Statistics Canada released new data this summer revealing unemployment rates of Canadian students have increased since last summer. This comes as no surprise—students have been struggling for summer work since the recession hit.
“Student jobs and summer jobs are the easiest place for an employer to cut when budgets are being tightened,” Jennifer Caron, a career counsellor at The Student Success Centre, said.
Statistics Canada’s latest Labour Force Survey found the average unemployment rate between May and August for students between the ages of 15 and 24 was 17.2 per cent, slightly above the 2010 rate of 16.9 per cent.
The government will spend almost $100 million to help over 100,000 students access jobs and services this year, according to Tanya Blazina, a spokesperson for the Ministry of Training, Colleges and Universities.
Despite the Canadian government’s incentives for employers to hire students through wage subsidies, students still struggled this summer.
“I think that’s a really good incentive,” Caron said. “Unemployment is really high right now and students are the hardest hit out of any other group in the country.”
The country-wide increase of student unemployment rates are substantial compared to the summers of 2006 and 2008, when rates were below 14 per cent.
“[Employers] have students for three or four months of training, so that equates to lots of money and then paying wages […] at the same time. If a student is very picky for their choice of summer employment they may find it a bit more challenging to find opportunities that suit them,” Caron stated.
Although the country has seen an increase in summer unemployment, London’s employment numbers have risen, according to a Statistics Canada report stating London’s unemployment rate dropped to 8.9 per cent last month.
Doug Millar, manager of career, co-op and community employment services at Fanshawe College, warned against this data.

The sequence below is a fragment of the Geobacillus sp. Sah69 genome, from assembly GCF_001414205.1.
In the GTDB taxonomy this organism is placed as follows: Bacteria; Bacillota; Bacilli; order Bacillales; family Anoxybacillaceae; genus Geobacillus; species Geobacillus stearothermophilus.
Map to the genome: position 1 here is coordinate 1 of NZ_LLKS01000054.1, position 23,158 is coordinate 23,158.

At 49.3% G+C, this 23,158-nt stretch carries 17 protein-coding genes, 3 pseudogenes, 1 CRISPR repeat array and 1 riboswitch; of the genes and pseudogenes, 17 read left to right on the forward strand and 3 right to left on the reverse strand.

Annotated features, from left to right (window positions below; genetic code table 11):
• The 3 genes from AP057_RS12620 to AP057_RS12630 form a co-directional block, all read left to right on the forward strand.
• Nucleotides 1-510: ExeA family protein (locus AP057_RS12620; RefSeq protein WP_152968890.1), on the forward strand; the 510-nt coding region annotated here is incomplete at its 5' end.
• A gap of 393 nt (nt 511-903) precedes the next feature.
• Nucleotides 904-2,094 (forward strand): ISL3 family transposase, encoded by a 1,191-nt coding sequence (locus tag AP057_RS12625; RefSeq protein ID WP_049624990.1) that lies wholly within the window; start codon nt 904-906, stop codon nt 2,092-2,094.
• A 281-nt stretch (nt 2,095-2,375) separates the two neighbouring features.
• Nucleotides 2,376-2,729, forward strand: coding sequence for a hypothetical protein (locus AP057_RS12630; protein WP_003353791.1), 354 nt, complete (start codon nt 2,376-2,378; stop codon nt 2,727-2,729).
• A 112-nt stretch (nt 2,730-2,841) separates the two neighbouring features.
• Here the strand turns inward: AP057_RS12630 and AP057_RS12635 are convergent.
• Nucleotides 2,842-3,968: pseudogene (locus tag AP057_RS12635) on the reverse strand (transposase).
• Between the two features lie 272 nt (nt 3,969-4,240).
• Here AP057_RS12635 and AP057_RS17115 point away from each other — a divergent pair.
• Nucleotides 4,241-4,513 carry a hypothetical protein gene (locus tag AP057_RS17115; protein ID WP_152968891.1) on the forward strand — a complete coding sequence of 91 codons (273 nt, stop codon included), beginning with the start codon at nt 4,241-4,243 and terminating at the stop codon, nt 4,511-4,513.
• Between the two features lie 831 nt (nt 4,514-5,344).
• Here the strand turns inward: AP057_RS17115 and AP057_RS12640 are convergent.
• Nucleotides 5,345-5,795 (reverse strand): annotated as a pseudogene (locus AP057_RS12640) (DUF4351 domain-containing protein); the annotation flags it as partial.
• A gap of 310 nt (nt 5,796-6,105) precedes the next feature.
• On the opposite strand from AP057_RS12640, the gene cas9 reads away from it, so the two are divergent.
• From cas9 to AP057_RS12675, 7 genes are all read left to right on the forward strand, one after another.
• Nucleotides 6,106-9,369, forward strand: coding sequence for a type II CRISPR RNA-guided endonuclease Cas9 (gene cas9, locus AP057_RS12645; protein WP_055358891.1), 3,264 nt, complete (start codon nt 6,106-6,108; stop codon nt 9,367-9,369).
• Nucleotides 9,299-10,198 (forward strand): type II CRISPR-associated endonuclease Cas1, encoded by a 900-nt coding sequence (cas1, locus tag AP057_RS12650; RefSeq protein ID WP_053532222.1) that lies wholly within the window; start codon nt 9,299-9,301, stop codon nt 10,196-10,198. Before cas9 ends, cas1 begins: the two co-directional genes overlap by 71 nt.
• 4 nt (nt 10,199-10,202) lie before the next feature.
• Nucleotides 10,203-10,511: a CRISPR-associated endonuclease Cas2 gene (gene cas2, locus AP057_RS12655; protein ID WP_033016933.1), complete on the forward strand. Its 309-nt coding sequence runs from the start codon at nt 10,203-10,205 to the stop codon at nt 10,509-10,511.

“Given that the local labor market has been slack at best, I would suggest that the statistics Canada figure reflects more a statistical anomaly than actual fact,” he explained.
Millar said the typical summer employment opportunities are still there in London—there has always been strength in health sciences and retail as far as the regional market place, and that there has been some growth in construction.
While job opportunities were still present, students won’t be handed opportunities without serious effort.
“I think the biggest tip for students is to really get out there and network and develop your contact base,” Caron said.
The average number of hours worked at all jobs during this summer by students between the ages of 15 to 24 was 24 hours per week, which is among the lowest since data was first collected in 1977.
“Bottom line—it is not different if you were taking any sort of test, this one just happens to be the biggest one you are going to take and that is the test of what you are going to do when you grow up,” Millar said. “You have to prepare for it, you have to work hard toward it, and you have to be diligent and carry on.”